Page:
5. I agree with the idea that this is a good subject for discussion. Wild edibles is kind of a hobby for me. Not so much the harvesting and eating as the learning to identify them. One of the problems though is almost all the wild edibles while generally good for you, lack sufficient carbohydrates and protein. My theory of the usefulness of wild edible greens in a SHTF situation is to be used to supplement the easily storable carbs (rice, wheat, oats, etc.) and the occasional fish and game.

    1. There are some wild edibles that have a good carb load; try Sunchokes, they have a good sized starchy root that is much like a potato.

    2. True–GWTW–and not in season very long here in Kentucky.
      Dandelions last only 3 weeks here. I know; my neighbor kills hers with sprays!!!

  6. Please educate yourselves on the best edible plant known to man..Purslane.

    Purslane is the best survival plant known. Easiest to grow, easy to harvest, and can be grown without anyone else knowing about it..or recognizing it as edible. It can be grown in vacant lots, or just about anywhere, even cracks in concrete. You do not need to cultivate it, or pay any attention to it, for it to grow. Look it up. Really.

    1. Found it.
      Tried it.
      It has a look alike, Spurge.
      Look that up also. Easy to tell apart. But look it up and be safe.

  7. I have also identified Queen Anne’s Lace(also known as wild carrots), fiddle heads, and a few other wild edibles on our property. We also have an overabundance of nuts like acorns, black walnuts, and pignuts which in turn bring a regular string of deer and turkey to forage the nuts. So we shouldn’t have too much trouble getting food for awhile.

  8. Add Lamb’s Quarter to this list. It’s another plant that is found everywhere and is entirely edible. I started out wild harvesting this green because it wasn’t growing on my property. Then I got a few areas seeded with it, and now it comes up abundantly every Spring. It has an inedible look-alike, but is easy to tell the difference by taste, since the look-alike is very bitter but not toxic. I’ve found that wild edibles improve in size and taste when you cultivate them in your garden. For instance, wild Lamb’s Quarter only gets about 2 to 3 feet tall, but the ones I water and trim and keep weeds away from grow well over 6 feet tall and have an even sweeter milder taste.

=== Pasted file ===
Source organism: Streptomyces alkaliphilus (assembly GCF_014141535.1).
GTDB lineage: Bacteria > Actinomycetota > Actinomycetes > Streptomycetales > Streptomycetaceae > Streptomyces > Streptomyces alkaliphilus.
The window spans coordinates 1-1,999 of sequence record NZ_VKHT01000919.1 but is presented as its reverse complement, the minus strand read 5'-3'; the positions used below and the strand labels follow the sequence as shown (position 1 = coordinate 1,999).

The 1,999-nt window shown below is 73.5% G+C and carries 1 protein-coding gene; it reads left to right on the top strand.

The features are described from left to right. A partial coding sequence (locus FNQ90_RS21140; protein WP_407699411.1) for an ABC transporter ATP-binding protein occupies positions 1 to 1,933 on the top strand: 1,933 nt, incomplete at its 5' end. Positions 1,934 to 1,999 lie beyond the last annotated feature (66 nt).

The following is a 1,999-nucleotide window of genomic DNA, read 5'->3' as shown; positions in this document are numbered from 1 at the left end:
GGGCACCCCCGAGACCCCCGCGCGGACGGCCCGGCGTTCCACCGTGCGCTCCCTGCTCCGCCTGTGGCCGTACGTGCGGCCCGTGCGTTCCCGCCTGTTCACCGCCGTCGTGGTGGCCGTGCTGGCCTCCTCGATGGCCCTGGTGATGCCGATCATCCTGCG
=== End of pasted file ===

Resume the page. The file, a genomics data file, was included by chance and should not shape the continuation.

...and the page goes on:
9. Don’t forget–in a SHTF situation or total economic collapse situation, you will NOT be in the yards, forests, and fields alone.

    As many say–wait for the kill-off of those that will wait for the govt. handouts to come.
    Then, forage with the smart folks that stored 6-12 months of food on their shelves.
    Same advise for you ‘thinking’ you are gonna catch that fish, snag that buck, or shoot farmer Brown’s pig!

  10. I read a true story many years ago about a lady miner who lost her husband & had to get out of the far north by herself. Can’t remember all the details but she kept herself alive by digging & eating quack grass roots. I remember that detail because quack grass was the bane of our sandy soil. I then had something good to say about it.

  11. Every region has their own “weeds” that can be eaten. I suggest research of your local region of all edible plants. If in doubt watch the local animals…if they can eat it so can you.

    If you haven’t had “smash” your missing out on some good food. Smash is the root of a Cattail smoked and smashed in a grinding bowl. You add salt and pepper, wild onion, wild Garlic and grind again. Then you add your basic flour or corn meal, this stretches flour almost 10 times so one cup flour to 8-10 smash. You then cook them by “smashing” them flat and fried on a rock. This goes very well with a salad from the wood and wilderness stew with berries for desert.

  12. Hi,new here..just surfing. I think one of the best sustaining plants to be the collard plant,it will grow endlessly in any soil condition, year round high in nutrients and flavors well with simple spices/meats.I have grown one plant to 5 feet tall before it went to seed,then the volunteers were everywhere…